Beautiful Things Happen at Home


last post i wrote about the value of going out for adventures. but i didn’t want to overlook the equally (moreso) valuable flip side of that: just hanging ’round the house.
beautiful things happen at home.
our lives ebb and flow within the domestic hum of the home… the buzz of the washing machine, the smell of dinner in the oven, the watering of the plants, the sweeping of the floor for the seventh time today… the pitter pat of little feet, the laughing and giggling, the fighting and tears, the cuddling and searching for personal space. our hearts break and stretch and grow and break again, wide open, at home.
beautiful moments happen at home.
bathtime, cuddles, bedtime stories, airplane leg rides. jumping on beds, hide n seek. quiet conversations while the children draw, little hands helping you prep dinner. pudgy little fingers smushing and exploring your face while they laugh at you and make silly faces.
we have a rhythm now, a daily and weekly rhythm that allows for things to run more smoothly. like whenever we have a full adventure day out of the house, you’ll find us hanging at home the next. after trial and error i’ve found that it’s a great rhythm for us– one day out, then a day or two at home (or mostly at home). it puts the kids and me back into a real comfort zone and i can see how much they love just being able to wake up and play with whatever suits their fancy, or have a leisurely breakfast then stroll outside to play in the backyard, jammies still on, no Mommy urging, Come on we gotta go go go!
digging for rollypollys. sandbox castles. playing on swings. butterfly sightings.
but truth be told, finding that rhythm was hard-won. hard-won through frustration and trial and error. i had to feel my way through it. trial. error. seemed so simple, so easy. until i was in the thick of it. hormones raging, sleep deprived, three people’s needs (plus my own, plus my husband’s) tugging at you every day. i needed to put systems in place, a structure, a routine for almost everything until it became embedded in me, and it just flowed out like a loose, flexible rhythm. trial. error. i am not a structured/routine type of person. trial. error.
there were hard things about being at home. there were hard days. the relentless tasks of cleaning the same. old. thing. umpteen times in a row. things like spending all day cleaning but your kids haven’t been outside all day and you feel like a shadow of your former self. things like how one fling of an oatmeal bowl results in an hour of picking sticky oatmeal flakes off the blinds and walls and you resent that you spend your hours merely cleaning. there are hard days where you feel like a failure because you can’t give your kids and yourself meaningful, fun, productive days while keeping the house clean and still getting dinner on the table at a decent hour. you succeed at one thing but fail at the other. you’re hard on yourself. you feel isolated. you haven’t showered in days. you went out and had a great day but now you’re back home, the kids are dirty, you’re exhausted, the house is a mess, there’s nothing to eat and nobody’s got anything to wear because you didn’t do laundry for two days.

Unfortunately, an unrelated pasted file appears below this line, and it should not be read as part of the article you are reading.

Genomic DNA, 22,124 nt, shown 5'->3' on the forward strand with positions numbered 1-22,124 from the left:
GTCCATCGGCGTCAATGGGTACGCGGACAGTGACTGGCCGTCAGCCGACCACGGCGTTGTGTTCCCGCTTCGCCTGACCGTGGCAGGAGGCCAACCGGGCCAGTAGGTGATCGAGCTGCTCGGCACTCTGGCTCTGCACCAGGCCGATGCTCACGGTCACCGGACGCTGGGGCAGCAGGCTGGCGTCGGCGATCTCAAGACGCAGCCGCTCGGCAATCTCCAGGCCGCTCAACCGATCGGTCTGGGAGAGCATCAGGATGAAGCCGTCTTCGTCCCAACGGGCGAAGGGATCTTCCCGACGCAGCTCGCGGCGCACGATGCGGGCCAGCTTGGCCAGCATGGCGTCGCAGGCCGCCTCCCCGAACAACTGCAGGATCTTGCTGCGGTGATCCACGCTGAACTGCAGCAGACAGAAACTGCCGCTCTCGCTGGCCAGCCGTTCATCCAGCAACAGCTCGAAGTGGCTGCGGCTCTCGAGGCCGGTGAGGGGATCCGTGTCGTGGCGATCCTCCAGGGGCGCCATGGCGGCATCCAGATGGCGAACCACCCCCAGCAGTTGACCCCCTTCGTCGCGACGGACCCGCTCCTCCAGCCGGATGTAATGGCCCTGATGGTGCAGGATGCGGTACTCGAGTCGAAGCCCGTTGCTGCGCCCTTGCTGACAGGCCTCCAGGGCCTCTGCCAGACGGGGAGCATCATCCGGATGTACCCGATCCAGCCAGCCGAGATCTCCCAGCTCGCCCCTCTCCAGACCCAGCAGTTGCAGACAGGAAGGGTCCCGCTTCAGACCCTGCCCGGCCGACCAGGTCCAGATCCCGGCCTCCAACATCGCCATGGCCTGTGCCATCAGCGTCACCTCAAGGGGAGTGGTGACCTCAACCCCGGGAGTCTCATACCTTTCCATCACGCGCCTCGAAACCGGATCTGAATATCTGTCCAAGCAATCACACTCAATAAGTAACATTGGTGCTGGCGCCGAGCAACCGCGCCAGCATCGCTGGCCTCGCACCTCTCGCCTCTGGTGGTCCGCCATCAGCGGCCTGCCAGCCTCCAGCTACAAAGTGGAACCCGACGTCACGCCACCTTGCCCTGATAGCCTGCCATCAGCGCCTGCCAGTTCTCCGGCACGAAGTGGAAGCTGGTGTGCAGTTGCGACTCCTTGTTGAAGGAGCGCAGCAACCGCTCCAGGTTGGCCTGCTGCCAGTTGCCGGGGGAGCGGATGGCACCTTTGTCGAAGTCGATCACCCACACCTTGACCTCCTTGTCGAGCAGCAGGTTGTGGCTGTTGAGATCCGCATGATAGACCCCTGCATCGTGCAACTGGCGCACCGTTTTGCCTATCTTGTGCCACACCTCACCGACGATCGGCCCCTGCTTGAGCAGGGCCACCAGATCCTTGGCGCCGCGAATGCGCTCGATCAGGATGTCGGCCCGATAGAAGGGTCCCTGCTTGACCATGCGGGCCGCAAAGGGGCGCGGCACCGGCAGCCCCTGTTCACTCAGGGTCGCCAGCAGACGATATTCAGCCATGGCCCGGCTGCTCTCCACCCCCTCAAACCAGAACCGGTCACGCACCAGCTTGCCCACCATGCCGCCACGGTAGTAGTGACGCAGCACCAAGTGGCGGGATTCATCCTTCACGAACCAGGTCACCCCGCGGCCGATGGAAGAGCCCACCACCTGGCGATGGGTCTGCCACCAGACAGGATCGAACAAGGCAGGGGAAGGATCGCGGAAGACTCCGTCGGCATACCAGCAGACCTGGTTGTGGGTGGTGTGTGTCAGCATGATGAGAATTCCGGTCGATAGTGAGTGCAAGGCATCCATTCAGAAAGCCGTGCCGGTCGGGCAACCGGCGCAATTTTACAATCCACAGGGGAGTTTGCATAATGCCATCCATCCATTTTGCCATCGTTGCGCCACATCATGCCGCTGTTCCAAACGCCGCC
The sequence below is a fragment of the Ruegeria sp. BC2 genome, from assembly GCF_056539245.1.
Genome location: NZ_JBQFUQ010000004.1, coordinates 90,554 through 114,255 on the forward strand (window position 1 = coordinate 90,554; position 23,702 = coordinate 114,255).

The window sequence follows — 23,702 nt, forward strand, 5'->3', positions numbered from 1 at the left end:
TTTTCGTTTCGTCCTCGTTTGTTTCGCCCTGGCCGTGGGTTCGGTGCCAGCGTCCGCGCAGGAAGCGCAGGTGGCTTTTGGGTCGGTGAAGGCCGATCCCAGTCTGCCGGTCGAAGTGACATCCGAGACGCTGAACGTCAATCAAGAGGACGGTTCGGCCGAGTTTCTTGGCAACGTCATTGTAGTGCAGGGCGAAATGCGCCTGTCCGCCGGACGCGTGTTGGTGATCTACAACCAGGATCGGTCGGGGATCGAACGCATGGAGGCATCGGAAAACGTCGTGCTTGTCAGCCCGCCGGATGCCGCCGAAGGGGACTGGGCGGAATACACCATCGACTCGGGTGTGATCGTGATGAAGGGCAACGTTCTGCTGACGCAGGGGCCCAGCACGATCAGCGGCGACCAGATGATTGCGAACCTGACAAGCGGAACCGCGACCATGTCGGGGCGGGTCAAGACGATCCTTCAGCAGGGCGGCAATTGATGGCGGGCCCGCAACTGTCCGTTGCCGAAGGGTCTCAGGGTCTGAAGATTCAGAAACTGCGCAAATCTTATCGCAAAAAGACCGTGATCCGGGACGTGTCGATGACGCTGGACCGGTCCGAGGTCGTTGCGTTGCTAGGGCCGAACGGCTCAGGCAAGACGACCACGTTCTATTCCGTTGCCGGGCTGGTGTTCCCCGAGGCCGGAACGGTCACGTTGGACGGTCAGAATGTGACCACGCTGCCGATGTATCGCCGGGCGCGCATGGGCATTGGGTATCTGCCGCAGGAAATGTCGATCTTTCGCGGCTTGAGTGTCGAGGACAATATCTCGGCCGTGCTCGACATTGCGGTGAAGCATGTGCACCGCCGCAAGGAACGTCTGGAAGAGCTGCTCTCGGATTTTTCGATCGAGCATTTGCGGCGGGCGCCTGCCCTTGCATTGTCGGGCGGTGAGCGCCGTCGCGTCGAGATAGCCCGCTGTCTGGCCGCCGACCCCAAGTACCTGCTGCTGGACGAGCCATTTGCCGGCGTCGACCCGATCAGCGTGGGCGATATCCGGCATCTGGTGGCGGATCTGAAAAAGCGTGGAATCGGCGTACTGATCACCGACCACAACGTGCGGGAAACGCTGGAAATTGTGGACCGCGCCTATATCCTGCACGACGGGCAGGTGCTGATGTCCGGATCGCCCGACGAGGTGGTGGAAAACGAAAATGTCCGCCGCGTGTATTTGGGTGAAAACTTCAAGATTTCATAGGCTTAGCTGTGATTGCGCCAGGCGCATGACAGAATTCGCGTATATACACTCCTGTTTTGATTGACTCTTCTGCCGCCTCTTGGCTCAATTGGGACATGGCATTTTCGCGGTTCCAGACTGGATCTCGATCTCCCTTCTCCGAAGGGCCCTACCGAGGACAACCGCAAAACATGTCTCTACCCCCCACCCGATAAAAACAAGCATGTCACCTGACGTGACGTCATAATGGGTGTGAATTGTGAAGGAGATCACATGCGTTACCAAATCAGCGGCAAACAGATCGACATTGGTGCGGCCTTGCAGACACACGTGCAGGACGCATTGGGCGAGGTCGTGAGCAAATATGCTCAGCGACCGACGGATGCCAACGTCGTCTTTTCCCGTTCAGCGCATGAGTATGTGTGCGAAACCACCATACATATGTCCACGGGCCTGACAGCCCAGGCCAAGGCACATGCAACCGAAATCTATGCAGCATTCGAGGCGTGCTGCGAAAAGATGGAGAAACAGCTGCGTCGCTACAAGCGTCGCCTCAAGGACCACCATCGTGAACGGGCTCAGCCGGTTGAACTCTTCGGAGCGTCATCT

i was working on it, trying to figure it out.
there were hard days.
hard days, great days. ebb, flow.
something fell out of me, sifted out in the flour, the laundry, the scrubbing of the floors. the bottom dropped open and with it, my heart. i fell through — past anger, past irritation, past keeping score. perhaps it was guilt that sifted out, perhaps it was judgement. maybe ego. certainly it was hormonal imbalance, that fell out thankfully. but through no doing of my own, Grace washed over me and i fell through into some greater vision, some larger purpose and renewed perspective. i remember it like this:
i am forgetting who i am. i am seeping through cracks in the floorboard like the crumbs from breakfastsnacklunchsnackdinner that i clean 365. i lost myself in the laundry somewhere, in an orphaned cream sock we bought for her tea party, in a diaper rash that required gentle tender baths at each changing. or maybe it was this morning in the deathly quiet, alerting me something was amiss, and surely, tiny, sweet, sticky fingers spread stickiness across twenty eight things — walls, chairs, candlesticks — in the dining room of my life, maybe that’s where i lost myself. or maybe i baked myself and all my anger into the quiche last night, or in the snuggle bunny i found under the couch for the third time. the repetition grinds me into a resentment. i wipe and clean and wipe and clean and wipe and clean floors til finally, through God’s Grace, i realize: i have not been cleaning the floors; the floors have been cleaning me.
yes… something sifted out of me in the laundry.
there is Grace in this, Grace in this constant level of caretaking, this responsibility, this nurturing, this people-making, home-making, this housecleaning, these chores, this repetition of things that continue to grind out of me things no longer needed.
i have begun to figure it out — a rhythm, a schedule, a delegation, this working-in-the-home thing. we have a loose but steady system that allows me to give give give yet still maintain something for myself. i’ve begun to figure out a “contribution system” where the children are able to help with chores, and a system for myself that keeps the household running smoothly. maybe not perfection but far from disaster zones and last minute scrambles. a system where we can go out on adventures without other things falling apart, where days at home are full and meaningful, and where the house (and therfore my sanity) stays relatively clean and orderly. every day isn’t perfect, but it’s smooth and stable and good and full.

beautiful things do happen at home.

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